Before Panik went on the DL, he struggled at the plate for June and the six games he’s played in July. Between the two months, Panik hit just .218 (24-for-110). The lefty isn’t striking out — taking a seat just seven times with no strikeouts in July — instead he simply hasn’t found any holes this season. 

Last year, Panik had a BABIP of .301, meaning his batting average of balls in play was .301. This season, that number is down .238 which is the lowest in his major league career. Panik is not finding hits when he puts the ball in play despite his hard-contact rate of 30 percent tying his career high. 

Anderson takes the loss

Shaun Anderson, making his second Triple-A start, saw firsthand how tough the Pacific Coast League can be for pitchers. And Raley Field isn’t nearly close to one of the worst pitchers parks in the league. 

The Omaha Storm Chasers totaled 14 hits on the night, eight coming off Anderson. When it was all said and done, he left the game allowing nine runs, but only six earned as the River Cats made three errors including one by Anderson himself in the first inning. 

On a positive note here, despite giving up a season high in runs and allowing the second-most hits in a start this year, the 23-year-old Anderson still got through six innings and has not gone under five innings in any of his starts this season.

Not ready for major moves, Giants swap one young outfielder for another

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AP

Not ready for major moves, Giants swap one young outfielder for another

SAN FRANCISCO — Here’s all you need to know about the current situation in left field, an ongoing black hole for the Giants for years on end: Alen Hanson, a utility infielder, has gotten two of the last three starts there, and that could be the norm for a while. 

The Giants made an outfield move Saturday morning, but it was not one that will particularly shake things up. This was more about kicking a painful decision down the road. Mac Williamson, who was struggling since returning from a concussion, was optioned back to Triple-A. Austin Slater, who was hitting .344 at that level with 24 doubles and five homers, was recalled, but he will not get an everyday look.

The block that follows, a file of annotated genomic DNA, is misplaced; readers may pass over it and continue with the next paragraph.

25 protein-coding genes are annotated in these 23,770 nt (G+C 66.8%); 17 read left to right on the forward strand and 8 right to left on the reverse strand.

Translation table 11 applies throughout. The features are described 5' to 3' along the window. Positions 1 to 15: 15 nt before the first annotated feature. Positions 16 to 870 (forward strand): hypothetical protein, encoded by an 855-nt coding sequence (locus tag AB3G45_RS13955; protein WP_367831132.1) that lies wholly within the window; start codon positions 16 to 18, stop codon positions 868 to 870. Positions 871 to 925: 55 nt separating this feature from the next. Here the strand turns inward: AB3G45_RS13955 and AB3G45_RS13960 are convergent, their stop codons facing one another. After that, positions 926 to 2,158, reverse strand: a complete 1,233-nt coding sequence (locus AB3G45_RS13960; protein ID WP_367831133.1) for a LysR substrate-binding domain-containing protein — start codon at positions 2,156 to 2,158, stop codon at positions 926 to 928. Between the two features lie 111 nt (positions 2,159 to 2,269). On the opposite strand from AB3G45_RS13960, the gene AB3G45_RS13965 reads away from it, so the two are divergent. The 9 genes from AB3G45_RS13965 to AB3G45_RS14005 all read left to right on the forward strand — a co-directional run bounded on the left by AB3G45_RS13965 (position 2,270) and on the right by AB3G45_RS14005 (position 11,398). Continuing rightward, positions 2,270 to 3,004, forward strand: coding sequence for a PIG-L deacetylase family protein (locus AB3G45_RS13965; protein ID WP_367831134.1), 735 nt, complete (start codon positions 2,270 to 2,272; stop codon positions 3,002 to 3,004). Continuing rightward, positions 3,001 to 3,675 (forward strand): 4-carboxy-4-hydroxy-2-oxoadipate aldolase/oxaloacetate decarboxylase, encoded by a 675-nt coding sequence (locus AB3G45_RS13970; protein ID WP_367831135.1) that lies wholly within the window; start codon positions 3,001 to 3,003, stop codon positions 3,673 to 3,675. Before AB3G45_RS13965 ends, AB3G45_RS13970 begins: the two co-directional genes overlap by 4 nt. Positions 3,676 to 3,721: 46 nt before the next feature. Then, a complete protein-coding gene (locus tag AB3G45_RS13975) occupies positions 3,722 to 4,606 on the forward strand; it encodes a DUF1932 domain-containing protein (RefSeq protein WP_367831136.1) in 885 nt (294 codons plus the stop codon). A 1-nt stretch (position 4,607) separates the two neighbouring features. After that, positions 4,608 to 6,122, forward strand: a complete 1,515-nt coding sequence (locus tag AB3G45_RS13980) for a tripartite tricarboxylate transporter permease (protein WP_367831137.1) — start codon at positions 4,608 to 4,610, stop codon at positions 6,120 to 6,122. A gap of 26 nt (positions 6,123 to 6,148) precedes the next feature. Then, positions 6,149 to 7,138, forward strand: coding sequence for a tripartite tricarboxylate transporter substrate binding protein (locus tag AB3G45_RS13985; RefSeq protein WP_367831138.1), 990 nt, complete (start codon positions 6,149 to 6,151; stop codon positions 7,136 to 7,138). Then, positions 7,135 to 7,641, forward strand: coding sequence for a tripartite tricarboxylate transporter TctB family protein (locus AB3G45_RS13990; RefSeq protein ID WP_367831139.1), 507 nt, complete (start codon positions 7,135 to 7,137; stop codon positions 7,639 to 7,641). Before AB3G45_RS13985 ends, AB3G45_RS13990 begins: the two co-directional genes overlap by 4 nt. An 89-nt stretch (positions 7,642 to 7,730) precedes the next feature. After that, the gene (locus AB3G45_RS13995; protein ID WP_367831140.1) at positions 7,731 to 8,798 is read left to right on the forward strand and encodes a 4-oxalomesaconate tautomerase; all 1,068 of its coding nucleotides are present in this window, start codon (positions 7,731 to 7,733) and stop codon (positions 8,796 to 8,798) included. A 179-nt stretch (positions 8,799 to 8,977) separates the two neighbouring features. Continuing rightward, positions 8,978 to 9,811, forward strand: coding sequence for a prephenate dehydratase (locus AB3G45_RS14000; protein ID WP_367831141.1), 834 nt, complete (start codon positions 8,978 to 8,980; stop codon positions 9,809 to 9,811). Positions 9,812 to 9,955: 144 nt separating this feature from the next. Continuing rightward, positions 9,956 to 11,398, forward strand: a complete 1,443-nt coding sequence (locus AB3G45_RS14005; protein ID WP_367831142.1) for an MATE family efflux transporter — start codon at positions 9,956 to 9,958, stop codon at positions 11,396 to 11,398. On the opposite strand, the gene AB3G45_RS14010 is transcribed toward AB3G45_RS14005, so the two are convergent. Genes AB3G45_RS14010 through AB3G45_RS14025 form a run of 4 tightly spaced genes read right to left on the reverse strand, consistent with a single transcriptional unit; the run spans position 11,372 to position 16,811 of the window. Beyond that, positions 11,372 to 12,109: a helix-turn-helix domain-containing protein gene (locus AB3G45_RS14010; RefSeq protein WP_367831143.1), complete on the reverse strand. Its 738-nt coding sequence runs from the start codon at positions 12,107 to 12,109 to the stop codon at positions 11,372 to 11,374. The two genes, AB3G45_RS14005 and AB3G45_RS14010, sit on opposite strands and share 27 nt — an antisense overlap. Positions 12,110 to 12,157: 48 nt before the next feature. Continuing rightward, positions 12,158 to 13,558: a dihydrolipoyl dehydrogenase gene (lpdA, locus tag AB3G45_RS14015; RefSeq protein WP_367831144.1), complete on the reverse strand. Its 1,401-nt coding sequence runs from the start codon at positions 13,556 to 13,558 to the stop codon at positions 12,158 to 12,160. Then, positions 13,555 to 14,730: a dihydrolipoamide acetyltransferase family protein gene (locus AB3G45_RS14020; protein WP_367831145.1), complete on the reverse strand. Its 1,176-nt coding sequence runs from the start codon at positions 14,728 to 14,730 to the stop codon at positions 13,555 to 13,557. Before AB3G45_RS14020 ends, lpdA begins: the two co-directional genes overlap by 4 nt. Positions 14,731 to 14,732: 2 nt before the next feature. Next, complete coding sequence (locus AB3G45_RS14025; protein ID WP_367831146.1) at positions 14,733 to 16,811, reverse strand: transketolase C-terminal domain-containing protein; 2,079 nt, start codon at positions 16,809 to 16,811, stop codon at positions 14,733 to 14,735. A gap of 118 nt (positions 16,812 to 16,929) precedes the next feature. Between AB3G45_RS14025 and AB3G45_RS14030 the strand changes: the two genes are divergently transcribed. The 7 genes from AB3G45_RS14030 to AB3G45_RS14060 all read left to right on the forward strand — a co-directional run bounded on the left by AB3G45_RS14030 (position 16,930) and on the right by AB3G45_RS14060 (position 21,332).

Manager Bruce Bochy said Hunter Pence likely will start in left on Sunday and indicated that Hanson will get additional time there as the Giants try to take advantage of one of their hottest bats. There are no indications that the team is ready to make a more serious move, such as parting ways with Pence — who has a .463 OPS — or Austin Jackson, who is at .603. 

“These guys have had success in the major leagues,” Bochy said. “It could be a game or two that everything clicks.”

Pence is a fan favorite who is in the last year of a lucrative deal, and Jackson is not even a quarter of the way through a two-year deal. Both were relegated to backup duty recently by Gorkys Hernandez and Williamson, but the latter had seen his OPS drop to .516 after hitting three homers before his concussion. 

“We just want Mac to get back to playing every day and get his swing back to where it was when we brought him up earlier before his concussion,” Bochy said. “

Williamson has a 1.525 OPS in two minor league stints this season. If he can recapture any of that magic, made possible by an offseason swing overhaul, perhaps the Giants will come to terms with the situation at the big league level. For now, they will continue to roll with veterans, hoping that they break out. Bochy said Pence and Jackson are working hard every day to contribute in limited roles. 

“I know how hard this game can be when you’re not playing every day,” he said. 

The problem is that that is the role. The Giants need their backup outfielders to produce as pinch-hitters, but Jackson is 2-for-15 off the bench and Pence is 1-for-10. Slater, with his simple swing and gap power, could be intriguing in that role, and perhaps he’ll stick. For now, he appears to be the only reinforcement coming. Bochy said there have been no discussions about promoting Steven Duggar.